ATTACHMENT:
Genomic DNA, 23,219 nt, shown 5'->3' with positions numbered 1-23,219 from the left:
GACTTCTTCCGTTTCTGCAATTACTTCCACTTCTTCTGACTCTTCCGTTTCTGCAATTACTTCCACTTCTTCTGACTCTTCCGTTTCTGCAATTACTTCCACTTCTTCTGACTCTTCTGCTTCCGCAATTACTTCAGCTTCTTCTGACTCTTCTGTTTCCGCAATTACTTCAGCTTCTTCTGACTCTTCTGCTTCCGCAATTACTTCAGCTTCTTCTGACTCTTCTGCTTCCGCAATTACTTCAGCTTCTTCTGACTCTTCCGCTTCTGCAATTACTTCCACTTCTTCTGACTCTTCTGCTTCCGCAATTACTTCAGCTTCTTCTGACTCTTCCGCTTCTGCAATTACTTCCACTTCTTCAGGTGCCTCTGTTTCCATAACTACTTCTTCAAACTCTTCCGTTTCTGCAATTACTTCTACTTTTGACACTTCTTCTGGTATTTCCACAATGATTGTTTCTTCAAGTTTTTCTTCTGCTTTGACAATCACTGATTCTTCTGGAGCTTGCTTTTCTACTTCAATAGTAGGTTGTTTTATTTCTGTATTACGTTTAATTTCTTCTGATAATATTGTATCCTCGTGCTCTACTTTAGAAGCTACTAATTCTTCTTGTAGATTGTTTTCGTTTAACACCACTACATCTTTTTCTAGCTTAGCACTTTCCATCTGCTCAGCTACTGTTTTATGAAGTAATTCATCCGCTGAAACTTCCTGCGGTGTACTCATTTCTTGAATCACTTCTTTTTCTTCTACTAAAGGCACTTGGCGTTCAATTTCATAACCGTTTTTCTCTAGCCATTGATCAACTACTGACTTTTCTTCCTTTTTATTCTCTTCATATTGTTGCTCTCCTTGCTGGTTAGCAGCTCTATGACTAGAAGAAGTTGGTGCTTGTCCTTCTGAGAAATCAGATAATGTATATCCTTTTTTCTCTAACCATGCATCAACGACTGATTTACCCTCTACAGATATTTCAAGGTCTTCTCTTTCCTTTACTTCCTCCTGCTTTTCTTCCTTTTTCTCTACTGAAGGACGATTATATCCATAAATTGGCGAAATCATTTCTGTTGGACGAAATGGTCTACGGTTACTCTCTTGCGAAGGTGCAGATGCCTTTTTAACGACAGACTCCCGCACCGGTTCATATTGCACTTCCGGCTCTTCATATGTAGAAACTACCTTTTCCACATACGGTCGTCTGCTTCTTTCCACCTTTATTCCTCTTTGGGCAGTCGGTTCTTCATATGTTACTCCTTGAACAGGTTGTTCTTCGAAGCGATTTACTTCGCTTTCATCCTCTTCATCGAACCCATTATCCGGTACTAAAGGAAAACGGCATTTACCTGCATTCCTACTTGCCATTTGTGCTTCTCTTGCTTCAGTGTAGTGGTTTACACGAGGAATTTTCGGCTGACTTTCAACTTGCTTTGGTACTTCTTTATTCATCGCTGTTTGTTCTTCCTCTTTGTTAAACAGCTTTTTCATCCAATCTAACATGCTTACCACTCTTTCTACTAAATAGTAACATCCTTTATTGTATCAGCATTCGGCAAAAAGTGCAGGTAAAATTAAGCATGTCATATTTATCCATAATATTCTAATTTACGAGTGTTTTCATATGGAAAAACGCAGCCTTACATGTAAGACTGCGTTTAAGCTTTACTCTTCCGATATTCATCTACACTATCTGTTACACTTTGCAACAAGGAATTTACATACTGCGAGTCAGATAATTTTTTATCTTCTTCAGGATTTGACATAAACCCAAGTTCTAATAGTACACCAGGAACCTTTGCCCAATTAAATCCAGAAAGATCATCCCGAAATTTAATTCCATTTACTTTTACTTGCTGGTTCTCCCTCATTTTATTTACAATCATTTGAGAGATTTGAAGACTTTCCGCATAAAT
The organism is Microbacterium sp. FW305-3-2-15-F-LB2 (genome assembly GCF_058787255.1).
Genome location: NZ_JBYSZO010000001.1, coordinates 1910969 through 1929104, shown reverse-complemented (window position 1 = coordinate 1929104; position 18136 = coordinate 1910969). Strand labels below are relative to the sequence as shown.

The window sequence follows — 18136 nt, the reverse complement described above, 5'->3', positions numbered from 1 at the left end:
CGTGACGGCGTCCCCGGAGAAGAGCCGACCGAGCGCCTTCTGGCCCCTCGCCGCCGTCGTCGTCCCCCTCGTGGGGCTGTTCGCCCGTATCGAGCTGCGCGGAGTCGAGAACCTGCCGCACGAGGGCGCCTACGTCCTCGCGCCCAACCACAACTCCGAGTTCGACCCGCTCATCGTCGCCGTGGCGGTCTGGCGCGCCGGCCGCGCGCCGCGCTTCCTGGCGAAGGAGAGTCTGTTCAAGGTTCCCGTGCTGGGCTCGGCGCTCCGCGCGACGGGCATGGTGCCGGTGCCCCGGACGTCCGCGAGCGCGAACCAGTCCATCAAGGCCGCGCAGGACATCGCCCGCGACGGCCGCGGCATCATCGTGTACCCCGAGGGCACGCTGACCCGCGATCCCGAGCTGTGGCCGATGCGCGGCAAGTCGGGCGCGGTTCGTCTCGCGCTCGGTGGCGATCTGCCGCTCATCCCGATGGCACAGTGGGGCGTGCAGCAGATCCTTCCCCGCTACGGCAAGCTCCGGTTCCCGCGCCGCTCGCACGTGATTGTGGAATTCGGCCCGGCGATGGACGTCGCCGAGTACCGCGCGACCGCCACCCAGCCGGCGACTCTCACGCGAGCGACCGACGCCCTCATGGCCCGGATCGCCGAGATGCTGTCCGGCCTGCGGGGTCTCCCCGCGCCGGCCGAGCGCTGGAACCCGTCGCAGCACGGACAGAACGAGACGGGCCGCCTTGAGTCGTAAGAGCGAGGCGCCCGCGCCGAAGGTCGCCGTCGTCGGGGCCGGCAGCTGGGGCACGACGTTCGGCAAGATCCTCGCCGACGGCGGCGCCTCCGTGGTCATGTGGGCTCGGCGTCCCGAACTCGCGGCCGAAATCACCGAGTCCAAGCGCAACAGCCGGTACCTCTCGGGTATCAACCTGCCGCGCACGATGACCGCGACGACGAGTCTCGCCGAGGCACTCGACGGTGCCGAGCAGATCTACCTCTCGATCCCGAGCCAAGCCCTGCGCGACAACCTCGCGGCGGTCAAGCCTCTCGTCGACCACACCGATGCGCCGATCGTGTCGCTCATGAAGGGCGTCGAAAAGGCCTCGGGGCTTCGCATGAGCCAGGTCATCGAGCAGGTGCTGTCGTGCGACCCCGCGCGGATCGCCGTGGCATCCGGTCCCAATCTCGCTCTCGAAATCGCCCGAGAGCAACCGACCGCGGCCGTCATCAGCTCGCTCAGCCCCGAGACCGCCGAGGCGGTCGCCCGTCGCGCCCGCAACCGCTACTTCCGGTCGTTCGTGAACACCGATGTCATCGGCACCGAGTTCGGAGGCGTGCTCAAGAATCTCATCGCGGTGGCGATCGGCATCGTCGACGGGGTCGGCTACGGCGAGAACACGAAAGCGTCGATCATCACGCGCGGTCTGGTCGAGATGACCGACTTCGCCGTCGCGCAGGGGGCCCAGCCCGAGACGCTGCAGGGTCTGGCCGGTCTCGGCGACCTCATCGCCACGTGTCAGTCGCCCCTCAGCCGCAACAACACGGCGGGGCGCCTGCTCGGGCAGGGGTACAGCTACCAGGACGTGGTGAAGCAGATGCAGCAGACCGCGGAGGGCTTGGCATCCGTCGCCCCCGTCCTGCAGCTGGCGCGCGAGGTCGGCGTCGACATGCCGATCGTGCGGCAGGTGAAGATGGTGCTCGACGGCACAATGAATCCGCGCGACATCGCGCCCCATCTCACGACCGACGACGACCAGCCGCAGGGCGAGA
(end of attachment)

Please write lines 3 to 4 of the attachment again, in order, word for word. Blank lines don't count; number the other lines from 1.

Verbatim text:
The organism is Microbacterium sp. FW305-3-2-15-F-LB2 (genome assembly GCF_058787255.1).
Genome location: NZ_JBYSZO010000001.1, coordinates 1910969 through 1929104, shown reverse-complemented (window position 1 = coordinate 1929104; position 18136 = coordinate 1910969). Strand labels below are relative to the sequence as shown.